Job Seeker Blog - Spark Hire

Returning to Work After Having a Baby

Having a baby is one of the most wonderful things in a woman’s life. After your maternity leave, it’s time to return to work. Leaving your newborn baby behind makes many new mothers feel guilt, and they may feel that they now have two jobs to handle: motherhood and work. They both demand a lot of responsibility, and the transition back to work can be a bumpy one. Here are some tips to make the transition a little easier on you and your new bundle of joy.

Child care is in the forefront of every mother’s mind when it comes to going back to work. You don’t want to leave your child alone while you and your partner go back to work. Child care costs have increased over the years so finding an affordable means of child care can be difficult. Make sure to find child care as soon as possible before you start work because day care spots can fill up quick. Finding the right nanny is also a long process, so be sure to do this as early as possible as well.

Separation from your child is probably more difficult than the difficulties of finding child care. Once you do find the proper child care support you need, like a nanny or day care, you can feel relieved. Don’t be embarrassed to call and check in on your child while they’re at day care. The day care providers know what you’re going through and should be happy to fill you in on how well your child is adjusting.

You’ve been away from work for a long time depending on how much time you decided to take off work. Avoid feeling out of touch with your office coworkers by keeping in touch throughout your leave. Send emails or catch up with them on coffee dates. Just because you aren’t in the office doesn’t mean you aren’t still part of the team. Keep up with what’s going on in your profession by reading up-to-date articles online. Also, think about the new skills you’ve gained since becoming a new mother. Raising a child is a serious job and requires you to learn new skills as you go along. Skills like multitasking and negotiation are just some of the new skills you’ve acquired without even realizing it. These will certainly come in handy when you go back to work.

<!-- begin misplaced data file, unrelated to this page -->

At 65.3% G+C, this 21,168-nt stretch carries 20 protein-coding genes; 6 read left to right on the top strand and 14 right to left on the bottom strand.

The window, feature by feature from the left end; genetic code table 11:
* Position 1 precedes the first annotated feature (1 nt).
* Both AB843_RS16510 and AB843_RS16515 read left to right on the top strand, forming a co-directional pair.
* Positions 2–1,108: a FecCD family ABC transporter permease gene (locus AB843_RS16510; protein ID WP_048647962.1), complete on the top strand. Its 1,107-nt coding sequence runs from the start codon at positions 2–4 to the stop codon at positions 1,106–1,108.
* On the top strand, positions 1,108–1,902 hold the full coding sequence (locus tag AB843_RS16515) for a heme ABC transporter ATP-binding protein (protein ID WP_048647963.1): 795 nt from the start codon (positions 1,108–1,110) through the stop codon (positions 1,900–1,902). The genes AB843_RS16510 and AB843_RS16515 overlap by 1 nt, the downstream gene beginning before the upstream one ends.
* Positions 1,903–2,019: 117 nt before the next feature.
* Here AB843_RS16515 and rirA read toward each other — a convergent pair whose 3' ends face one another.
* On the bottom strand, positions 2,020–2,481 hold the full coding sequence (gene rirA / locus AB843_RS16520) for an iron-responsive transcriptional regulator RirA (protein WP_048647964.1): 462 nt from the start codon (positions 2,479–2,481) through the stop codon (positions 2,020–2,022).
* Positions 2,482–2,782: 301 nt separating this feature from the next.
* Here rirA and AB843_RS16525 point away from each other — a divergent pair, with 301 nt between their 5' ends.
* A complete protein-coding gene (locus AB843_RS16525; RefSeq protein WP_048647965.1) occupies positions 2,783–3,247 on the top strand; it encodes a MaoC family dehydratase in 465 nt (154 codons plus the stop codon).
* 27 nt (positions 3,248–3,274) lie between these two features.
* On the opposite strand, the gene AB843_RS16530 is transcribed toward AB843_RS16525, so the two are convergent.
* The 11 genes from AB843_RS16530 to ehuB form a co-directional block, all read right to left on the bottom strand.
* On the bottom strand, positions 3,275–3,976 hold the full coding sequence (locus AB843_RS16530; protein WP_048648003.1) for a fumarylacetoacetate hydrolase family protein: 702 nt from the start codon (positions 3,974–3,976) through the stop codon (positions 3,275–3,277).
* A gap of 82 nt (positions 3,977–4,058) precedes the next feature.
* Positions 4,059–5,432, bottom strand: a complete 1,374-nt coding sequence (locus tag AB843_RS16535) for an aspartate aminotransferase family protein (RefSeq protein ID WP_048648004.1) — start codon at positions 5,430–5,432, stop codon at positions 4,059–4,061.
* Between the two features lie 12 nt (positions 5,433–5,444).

There’s a lot of stress involved in balancing a family and work. Decrease your stress by tailoring your job to your new needs. If you feel like returning to work full-time is too overwhelming, start off by working part-time or work from home some days out of the week. Plan ahead for emergencies like in case your child gets sick. Release all of your stress in healthy ways such as exercise. Eat a healthy diet to avoid feeling depressed; junk food is known to be linked to depression. Work out issues with your partner. Make sure you’re both balancing the responsibilities at home fairly. If work becomes too overwhelming and your job isn’t being flexible on hours, then you may need to take a break and think about doing freelance work or getting a new job where you can work from home.

SOURCE: Raising Children
IMAGE: About.com

Hanna Guerrero

Hannah is an intern writer here at Spark Hire. She is from the northern suburbs in Chicago and is currently studying journalism at DePaul University. She has always had a passion for writing which is why Journalism has proven to be the perfect career for her. She has written for the DePaulia Online on various topics such as fashion, music, movies and television. She loves living in Chicago because it offers exciting events to write stories on. In her free time she enjoys going to music concerts, watching movies with friends, cooking vegetarian food and walking her adorable Cocker Spaniel Coco.